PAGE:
Trump on acquittal: MAGA 'has just begun'
Former President Trump declared victory on Saturday after Senate Republicans voted to acquit him for a second time, saying that his political movement has “only just begun” and that he would have more to share in the near future. Trump thanked his legal team for “upholding justice and defending truth.”
“Our historic, patriotic and beautiful movement to Make America Great Again has only just begun. In the months ahead I have much to share with you, and I look forward to continuing our incredible journey together to achieve American greatness for all of our people,” he said in the statement.
Senators voted 57-43 on whether to convict Trump of high crimes and misdemeanors for “willfully inciting violence against the Government of the United States.” A two-thirds vote was needed to find Trump guilty.
Seven Republicans joined all 50 Democrats in finding Trump guilty over his role in the deadly siege on the Capitol that took place on Jan. 6.
Trump was banned from Twitter days after the Capitol riot, and has been quiet since leaving office, having done no interviews since his presidency ended.
But Trump's influence hangs over his party, even as a number of Republicans say they would love to move on from him.
The seven Republicans who voted to convict him sent the signal it is time to move on in as loud a way as possible.
But the vast majority of Republicans did not, for a range of reasons that includes Trump's power within the party.
In the statement, Trump gave his “deepest thanks” to the Republicans in the Senate who he said “stood proudly for the Constitution we all revere and for the sacred legal principles at the heart of our country.”
“I also want to convey my gratitude to the millions of decent, hardworking, law-abiding, God-and-Country loving citizens who have bravely supported these important principles in these very difficult and challenging times,” Trump said.
Trump decried what he described as the “latest phase of the greatest witch hunt in the history of our Country.”
He accused Democrats of using heated rhetoric around the social justice protests from over the summer, an argument his legal team made as part of his defense.
“It is a sad commentary on our times that one political party in America is given a free pass to denigrate the rule of law, defame law enforcement, cheer mobs, excuse rioters, and transform justice into a tool of political vengeance, and persecute, blacklist, cancel and suppress all people and viewpoints with whom or which they disagree,” Trump said.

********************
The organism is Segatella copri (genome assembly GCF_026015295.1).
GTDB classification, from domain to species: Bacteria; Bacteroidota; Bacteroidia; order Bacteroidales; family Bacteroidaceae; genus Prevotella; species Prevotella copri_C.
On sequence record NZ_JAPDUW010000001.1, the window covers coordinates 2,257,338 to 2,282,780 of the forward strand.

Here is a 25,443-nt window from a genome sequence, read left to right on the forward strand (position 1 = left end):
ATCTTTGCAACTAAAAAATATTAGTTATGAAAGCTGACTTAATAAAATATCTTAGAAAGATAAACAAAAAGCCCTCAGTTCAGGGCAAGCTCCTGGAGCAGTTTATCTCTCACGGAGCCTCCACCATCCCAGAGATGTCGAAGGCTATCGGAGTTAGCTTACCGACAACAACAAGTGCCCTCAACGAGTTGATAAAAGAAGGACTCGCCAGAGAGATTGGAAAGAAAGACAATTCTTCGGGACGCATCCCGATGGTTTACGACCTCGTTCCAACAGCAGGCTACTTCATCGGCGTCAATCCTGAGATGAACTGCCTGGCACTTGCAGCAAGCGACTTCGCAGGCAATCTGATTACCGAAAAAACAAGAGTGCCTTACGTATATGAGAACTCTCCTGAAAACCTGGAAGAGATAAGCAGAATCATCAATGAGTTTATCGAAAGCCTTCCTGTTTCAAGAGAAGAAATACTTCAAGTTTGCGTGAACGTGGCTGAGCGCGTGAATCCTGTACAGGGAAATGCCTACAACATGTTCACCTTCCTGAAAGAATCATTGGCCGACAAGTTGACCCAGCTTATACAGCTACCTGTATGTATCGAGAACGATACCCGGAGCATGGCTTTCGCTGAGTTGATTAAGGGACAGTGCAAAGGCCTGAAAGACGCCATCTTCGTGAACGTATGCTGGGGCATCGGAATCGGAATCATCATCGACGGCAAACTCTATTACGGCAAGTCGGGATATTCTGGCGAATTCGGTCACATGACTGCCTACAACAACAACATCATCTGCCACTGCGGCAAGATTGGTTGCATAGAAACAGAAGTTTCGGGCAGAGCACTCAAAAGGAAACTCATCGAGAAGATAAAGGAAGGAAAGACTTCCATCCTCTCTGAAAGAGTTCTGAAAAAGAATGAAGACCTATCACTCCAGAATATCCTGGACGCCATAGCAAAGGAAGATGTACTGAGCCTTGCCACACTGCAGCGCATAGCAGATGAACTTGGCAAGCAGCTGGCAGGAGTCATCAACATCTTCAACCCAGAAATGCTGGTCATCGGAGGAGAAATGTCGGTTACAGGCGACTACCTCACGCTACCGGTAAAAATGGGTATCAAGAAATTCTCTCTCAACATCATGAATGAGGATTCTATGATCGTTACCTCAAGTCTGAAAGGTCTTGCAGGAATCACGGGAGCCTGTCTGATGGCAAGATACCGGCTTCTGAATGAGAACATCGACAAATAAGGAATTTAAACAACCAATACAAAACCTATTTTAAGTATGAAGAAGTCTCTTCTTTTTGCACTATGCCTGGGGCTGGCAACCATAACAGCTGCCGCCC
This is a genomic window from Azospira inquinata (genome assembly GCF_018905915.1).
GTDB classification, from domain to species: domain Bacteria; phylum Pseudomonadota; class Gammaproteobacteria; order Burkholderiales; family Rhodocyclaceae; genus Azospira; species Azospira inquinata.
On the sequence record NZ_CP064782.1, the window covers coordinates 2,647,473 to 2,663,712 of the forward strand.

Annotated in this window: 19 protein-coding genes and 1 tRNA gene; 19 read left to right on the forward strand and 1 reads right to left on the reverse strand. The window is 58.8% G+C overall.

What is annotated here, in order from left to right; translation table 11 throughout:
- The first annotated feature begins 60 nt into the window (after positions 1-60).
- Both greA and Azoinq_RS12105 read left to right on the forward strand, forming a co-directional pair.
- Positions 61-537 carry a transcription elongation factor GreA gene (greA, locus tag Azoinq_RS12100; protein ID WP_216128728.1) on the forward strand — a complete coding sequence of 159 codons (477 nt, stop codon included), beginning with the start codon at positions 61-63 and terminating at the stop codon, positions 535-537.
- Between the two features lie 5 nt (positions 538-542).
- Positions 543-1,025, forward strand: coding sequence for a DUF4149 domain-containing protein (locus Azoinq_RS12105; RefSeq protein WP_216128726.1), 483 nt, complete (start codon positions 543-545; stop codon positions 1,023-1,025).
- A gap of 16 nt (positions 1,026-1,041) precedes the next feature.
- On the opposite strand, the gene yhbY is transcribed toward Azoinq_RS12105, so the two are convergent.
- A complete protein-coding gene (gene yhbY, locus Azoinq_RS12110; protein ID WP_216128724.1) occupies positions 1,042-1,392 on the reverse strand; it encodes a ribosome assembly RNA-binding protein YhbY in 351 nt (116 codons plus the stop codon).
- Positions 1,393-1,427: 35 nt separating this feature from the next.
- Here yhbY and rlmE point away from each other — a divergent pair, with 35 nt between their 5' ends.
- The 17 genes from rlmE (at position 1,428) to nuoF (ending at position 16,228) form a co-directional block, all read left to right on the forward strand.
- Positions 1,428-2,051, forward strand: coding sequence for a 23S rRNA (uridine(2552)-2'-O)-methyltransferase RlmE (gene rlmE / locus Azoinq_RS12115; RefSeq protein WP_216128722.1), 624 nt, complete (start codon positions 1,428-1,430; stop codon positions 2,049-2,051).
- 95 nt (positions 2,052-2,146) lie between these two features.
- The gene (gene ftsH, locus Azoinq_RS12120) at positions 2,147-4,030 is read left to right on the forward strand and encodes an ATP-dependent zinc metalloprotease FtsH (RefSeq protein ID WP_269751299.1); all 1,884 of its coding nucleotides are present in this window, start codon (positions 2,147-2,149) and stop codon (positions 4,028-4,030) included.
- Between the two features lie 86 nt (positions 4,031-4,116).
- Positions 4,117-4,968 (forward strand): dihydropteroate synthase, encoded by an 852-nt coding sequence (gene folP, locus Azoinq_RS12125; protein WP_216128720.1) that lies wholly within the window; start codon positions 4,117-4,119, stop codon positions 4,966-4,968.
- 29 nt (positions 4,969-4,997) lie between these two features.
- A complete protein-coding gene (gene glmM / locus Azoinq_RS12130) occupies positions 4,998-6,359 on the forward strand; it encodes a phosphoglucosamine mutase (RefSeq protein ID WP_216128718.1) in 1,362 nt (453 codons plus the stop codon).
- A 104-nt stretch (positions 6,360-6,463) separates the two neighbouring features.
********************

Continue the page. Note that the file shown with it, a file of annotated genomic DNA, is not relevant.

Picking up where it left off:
“I always have, and always will, be a champion for the unwavering rule of law, the heroes of law enforcement, and the right of Americans to peacefully and honorably debate the issues of the day without malice and without hate.”
It’s sleepy by Donald Trump’s standards, but the former president’s century-old estate in New York’s Westchester County could end up being one of his bigger legal nightmares. Seven Springs, a 213-acre swath of nature surrounding a Georgian-style mansion, is a subject of two state investigations: a criminal probe by Manhattan District Attorney Cyrus Vance Jr. and a civil inquiry by New York Attorney General Letitia James. Both investigations focus on whether Trump manipulated the property’s value to reap greater tax benefits from an environmental conservation arrangement he made at the end of 2015, while running for president.
Senator Lindsey Graham has defended his refusal to abandon Donald Trump in the aftermath of the deadly attack on the Capitol, saying that though the former president has “a dark side … what I’m trying to do is just harness the magic”. He also said Trump’s continued grip on the Republican party could make it “bigger, he can make it stronger, he can make it more diverse. And he also could destroy it.”
Donald Trump could arrive in New York City for his first visit since leaving the White House as soon as Sunday night, according to multiple reports. The former president was born in Queens and rose to fame in Manhattan but changed his primary residence to Florida in 2019 and has been at his Mar-a-Lago resort in Palm Beach since leaving Washington on 20 January.
The Senate approved a $1.9 trillion coronavirus relief plan on Saturday, as Democrats muscled through a marathon debate — and overcame dissent from moderates within their own ranks — to move one step closer to delivering President Biden his first legislative victory. Democrats voted to adopt the bill without any Republican support after a roughly 24-hour, around-the-clock session, though it will now fall to the House to consider the sweeping package once again before it can become law and any of the aid can be dispersed.